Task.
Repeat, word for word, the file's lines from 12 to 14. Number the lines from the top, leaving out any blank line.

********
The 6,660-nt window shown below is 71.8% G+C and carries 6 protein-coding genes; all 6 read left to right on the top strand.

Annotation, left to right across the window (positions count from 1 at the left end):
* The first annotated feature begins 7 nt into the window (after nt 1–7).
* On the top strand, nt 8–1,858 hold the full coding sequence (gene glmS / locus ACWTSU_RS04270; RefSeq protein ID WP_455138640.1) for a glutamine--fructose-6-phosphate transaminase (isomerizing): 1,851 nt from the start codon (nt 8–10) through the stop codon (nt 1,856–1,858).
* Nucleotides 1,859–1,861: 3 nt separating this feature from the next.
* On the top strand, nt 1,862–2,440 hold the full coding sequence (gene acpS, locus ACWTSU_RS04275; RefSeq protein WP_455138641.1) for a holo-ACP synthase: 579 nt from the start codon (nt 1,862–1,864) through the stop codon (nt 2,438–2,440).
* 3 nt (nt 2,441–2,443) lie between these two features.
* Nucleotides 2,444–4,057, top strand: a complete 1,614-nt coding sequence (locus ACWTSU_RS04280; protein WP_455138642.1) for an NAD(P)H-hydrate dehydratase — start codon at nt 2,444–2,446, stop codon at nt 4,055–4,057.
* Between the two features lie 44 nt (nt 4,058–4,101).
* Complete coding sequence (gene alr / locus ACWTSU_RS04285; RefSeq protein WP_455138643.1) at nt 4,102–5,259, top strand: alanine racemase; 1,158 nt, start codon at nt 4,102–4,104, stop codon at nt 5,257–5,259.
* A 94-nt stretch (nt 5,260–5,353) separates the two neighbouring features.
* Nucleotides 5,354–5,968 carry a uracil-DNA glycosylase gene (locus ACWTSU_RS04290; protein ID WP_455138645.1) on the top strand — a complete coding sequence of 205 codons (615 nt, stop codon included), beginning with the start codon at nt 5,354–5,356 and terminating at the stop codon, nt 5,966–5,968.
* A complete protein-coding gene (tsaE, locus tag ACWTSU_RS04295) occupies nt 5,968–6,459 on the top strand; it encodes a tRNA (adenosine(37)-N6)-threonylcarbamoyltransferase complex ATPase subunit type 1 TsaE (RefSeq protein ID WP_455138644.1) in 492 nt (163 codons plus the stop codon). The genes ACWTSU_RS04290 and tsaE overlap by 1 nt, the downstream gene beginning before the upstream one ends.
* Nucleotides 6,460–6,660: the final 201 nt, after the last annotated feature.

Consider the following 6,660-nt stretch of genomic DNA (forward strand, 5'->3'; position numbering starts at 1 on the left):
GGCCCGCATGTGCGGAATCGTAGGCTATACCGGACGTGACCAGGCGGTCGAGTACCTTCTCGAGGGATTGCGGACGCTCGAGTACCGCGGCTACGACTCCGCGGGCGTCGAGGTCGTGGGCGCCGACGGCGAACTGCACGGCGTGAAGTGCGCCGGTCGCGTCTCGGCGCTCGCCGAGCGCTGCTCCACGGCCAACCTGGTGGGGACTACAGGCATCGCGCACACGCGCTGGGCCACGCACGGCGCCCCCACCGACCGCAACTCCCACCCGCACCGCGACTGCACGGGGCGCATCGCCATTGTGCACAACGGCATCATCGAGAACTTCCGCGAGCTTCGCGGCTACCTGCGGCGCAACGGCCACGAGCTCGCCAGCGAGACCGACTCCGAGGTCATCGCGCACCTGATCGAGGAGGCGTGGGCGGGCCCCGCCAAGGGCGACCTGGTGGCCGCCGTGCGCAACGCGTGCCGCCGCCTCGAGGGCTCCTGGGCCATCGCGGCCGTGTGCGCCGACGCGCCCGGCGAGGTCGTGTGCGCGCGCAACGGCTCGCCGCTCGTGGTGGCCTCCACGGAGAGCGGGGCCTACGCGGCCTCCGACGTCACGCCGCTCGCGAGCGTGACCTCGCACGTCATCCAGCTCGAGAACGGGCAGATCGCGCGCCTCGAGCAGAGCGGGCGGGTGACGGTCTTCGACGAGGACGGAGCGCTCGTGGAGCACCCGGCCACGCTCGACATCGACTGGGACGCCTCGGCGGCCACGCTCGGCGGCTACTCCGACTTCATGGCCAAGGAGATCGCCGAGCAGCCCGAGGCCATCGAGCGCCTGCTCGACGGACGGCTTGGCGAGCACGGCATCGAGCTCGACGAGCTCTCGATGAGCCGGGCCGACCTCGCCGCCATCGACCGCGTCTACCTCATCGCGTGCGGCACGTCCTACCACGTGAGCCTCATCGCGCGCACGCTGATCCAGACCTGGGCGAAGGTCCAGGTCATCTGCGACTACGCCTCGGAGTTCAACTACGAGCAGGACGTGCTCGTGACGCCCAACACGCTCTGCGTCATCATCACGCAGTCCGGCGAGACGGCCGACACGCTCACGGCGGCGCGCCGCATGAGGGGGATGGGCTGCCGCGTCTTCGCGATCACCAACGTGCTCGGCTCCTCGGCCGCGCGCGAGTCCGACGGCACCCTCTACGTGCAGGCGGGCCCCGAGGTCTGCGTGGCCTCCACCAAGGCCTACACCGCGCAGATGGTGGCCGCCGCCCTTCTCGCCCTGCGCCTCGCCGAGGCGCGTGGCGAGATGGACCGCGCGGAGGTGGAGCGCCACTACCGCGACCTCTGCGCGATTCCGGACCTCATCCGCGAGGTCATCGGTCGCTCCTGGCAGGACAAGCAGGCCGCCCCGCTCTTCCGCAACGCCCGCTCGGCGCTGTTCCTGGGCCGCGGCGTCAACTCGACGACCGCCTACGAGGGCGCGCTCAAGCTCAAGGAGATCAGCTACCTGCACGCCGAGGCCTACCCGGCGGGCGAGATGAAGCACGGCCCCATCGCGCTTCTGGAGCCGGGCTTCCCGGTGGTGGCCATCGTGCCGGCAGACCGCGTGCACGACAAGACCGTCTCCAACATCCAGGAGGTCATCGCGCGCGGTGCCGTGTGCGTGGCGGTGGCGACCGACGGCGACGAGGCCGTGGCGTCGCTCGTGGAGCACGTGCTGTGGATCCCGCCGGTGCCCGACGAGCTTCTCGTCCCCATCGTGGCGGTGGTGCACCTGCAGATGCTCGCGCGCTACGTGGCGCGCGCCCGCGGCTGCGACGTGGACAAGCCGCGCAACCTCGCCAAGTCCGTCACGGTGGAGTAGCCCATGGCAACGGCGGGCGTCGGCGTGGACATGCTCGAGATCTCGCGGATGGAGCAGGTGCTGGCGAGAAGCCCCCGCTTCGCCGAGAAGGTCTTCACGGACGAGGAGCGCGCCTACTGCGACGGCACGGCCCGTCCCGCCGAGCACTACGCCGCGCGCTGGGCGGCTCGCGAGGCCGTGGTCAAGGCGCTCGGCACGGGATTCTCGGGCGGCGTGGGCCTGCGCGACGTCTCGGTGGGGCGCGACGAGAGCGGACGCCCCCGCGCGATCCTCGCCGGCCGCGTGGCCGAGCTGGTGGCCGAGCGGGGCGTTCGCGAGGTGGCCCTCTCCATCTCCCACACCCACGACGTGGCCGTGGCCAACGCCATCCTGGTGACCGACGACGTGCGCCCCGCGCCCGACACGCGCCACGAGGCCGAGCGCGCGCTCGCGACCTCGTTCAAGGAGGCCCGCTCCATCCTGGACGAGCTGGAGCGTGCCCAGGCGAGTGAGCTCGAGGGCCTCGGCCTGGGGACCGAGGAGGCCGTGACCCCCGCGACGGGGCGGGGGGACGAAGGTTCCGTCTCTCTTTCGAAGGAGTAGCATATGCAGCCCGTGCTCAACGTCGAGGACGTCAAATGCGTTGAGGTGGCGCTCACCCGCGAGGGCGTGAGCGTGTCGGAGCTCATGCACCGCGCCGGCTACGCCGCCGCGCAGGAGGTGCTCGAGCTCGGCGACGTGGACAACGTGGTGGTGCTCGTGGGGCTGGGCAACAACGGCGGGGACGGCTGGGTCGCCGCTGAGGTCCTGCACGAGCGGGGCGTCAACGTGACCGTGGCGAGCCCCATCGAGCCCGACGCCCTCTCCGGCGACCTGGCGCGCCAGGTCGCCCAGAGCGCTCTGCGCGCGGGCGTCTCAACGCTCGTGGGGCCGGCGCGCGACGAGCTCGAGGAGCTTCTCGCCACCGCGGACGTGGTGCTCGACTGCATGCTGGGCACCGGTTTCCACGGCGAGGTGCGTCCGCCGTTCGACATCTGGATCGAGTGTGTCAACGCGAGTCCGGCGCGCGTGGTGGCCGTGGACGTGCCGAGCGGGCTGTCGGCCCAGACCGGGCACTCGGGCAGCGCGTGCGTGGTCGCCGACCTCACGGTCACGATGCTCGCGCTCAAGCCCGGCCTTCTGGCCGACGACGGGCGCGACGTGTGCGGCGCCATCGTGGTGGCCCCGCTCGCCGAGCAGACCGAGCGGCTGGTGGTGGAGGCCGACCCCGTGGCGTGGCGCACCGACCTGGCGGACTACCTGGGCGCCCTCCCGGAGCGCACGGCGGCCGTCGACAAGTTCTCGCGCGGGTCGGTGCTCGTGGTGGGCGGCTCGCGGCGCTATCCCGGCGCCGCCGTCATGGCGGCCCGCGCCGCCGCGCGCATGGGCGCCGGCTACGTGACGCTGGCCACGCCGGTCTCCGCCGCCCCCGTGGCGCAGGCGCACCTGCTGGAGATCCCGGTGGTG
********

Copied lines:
* Nucleotides 5,354–5,968 carry a uracil-DNA glycosylase gene (locus ACWTSU_RS04290; protein ID WP_455138645.1) on the top strand — a complete coding sequence of 205 codons (615 nt, stop codon included), beginning with the start codon at nt 5,354–5,356 and terminating at the stop codon, nt 5,966–5,968.
* A complete protein-coding gene (tsaE, locus tag ACWTSU_RS04295) occupies nt 5,968–6,459 on the top strand; it encodes a tRNA (adenosine(37)-N6)-threonylcarbamoyltransferase complex ATPase subunit type 1 TsaE (RefSeq protein ID WP_455138644.1) in 492 nt (163 codons plus the stop codon). The genes ACWTSU_RS04290 and tsaE overlap by 1 nt, the downstream gene beginning before the upstream one ends.
* Nucleotides 6,460–6,660: the final 201 nt, after the last annotated feature.